‘Hijabi for a Day’ by Sara Weissman

24 Jan

(Originally written for the Newspaper of a Jewish community day school of which Sara is co-editor- taken from the blog ‘Jihadi Jew’)

WHY HIJAB?

From the businessman’s suit to a goth’s band T-shirt, we all know that clothes are more than cloth. What we choose to wear is a sign of who we are, what we aspire to be, and how we choose to represent ourselves. So imagine wearing your heart on your sleeve, or rather your religious devotion over your head. The concept of hijab, the headscarf worn by Muslim women, is less simple than it seems.

For this month’s Challenge to the Editor, I wore hijab for one day. Hijab, which literally means “to veil,” is the code of modesty for Muslim women past puberty. The requirements for hijab consist of covering most of the body including hair and avoiding perfume and tight, transparent, or flashy clothing.

The choice to try wearing hijab for a day was as much as an internal experiment, as an external one. Considering the scary and relatively new phenomenon of Islamophobia, part of it was to see if people treated me differently. But more than that, it was a way to take a tiny glimpse into something larger, a practice meaningful to millions of people and the idea that, though the clothes don’t make the woman, they can say a lot about what she believes in.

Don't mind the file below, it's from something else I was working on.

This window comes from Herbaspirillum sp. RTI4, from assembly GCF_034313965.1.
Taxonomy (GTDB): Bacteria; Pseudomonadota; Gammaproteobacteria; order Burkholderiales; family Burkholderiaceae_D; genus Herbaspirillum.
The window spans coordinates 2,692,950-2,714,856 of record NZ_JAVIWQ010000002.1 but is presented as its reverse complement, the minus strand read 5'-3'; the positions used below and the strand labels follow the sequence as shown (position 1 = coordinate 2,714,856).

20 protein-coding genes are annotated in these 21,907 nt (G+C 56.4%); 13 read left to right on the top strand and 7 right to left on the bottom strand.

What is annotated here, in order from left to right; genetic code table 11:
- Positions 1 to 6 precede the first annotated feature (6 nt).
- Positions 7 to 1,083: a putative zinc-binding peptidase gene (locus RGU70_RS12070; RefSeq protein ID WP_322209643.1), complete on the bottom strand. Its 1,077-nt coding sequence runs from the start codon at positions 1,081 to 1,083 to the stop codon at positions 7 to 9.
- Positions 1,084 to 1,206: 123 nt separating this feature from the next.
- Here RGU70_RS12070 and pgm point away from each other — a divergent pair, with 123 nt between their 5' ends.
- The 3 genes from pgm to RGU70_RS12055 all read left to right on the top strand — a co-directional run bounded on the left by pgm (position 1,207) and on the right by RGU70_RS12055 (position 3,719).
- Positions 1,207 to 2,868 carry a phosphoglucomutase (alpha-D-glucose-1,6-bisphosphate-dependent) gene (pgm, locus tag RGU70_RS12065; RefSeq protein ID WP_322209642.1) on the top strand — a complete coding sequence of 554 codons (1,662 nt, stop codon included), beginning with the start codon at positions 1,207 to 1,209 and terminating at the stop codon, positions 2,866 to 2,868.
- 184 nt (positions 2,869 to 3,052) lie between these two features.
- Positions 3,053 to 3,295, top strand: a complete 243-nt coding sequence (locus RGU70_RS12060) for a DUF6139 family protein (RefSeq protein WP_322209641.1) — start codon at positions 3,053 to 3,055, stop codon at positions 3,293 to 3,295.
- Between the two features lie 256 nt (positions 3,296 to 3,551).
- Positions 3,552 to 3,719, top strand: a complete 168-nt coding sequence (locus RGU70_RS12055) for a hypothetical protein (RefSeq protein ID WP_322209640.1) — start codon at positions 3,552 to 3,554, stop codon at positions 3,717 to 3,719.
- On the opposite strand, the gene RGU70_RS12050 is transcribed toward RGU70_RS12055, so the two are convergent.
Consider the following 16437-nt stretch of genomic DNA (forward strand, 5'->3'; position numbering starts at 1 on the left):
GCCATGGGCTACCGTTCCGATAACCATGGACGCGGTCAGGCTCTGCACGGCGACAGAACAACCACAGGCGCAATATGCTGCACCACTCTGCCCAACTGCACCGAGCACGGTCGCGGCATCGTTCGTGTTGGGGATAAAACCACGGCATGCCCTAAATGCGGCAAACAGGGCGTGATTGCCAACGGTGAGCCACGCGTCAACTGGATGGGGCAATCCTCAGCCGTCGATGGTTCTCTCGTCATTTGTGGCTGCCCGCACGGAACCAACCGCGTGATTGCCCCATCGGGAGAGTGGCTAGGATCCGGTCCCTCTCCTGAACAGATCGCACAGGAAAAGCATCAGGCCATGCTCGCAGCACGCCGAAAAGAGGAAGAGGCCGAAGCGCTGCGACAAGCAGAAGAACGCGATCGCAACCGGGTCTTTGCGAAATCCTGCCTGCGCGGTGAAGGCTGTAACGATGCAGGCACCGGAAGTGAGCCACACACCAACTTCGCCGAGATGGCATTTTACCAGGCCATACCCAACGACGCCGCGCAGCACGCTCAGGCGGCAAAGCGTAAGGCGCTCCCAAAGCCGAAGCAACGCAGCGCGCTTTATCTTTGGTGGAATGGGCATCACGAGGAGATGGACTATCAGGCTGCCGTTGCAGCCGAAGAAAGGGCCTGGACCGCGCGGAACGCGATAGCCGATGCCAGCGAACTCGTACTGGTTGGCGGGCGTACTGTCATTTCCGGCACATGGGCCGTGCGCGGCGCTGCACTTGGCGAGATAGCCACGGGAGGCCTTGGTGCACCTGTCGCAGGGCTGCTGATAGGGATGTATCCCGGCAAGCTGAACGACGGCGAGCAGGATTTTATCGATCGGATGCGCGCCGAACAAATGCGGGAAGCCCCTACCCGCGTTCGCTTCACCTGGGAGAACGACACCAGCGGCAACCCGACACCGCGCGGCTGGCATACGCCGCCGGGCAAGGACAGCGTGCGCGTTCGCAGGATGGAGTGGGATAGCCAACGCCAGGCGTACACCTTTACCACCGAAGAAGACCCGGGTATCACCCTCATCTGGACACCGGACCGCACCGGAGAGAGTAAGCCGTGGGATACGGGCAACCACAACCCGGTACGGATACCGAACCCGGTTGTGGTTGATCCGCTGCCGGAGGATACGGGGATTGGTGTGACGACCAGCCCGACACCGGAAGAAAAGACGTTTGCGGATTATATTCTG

A LITTLE BACKGROUND:

Before taking scarf in hand, I wanted a better understanding of where the idea of hijab comes from. Though there are multiple references to hijab in the Qur’an, in al-Ahzaab 33:59 it says, “O Prophet! Tell your wives and your daughters and the women of the believers to draw their cloaks all over their bodies. That will be better, that they should be known (as free respectable women) so as not to be annoyed. And Allaah is Ever Oft-Forgiving, Most Merciful.” Another, al-Noor 24:31, says, “And say to the believing women…that they should draw their veils over their bosoms and not display their beauty except to their husbands, their fathers, their husbands’ fathers, their sons, their husbands’ sons, their brothers…” and it goes on to list others.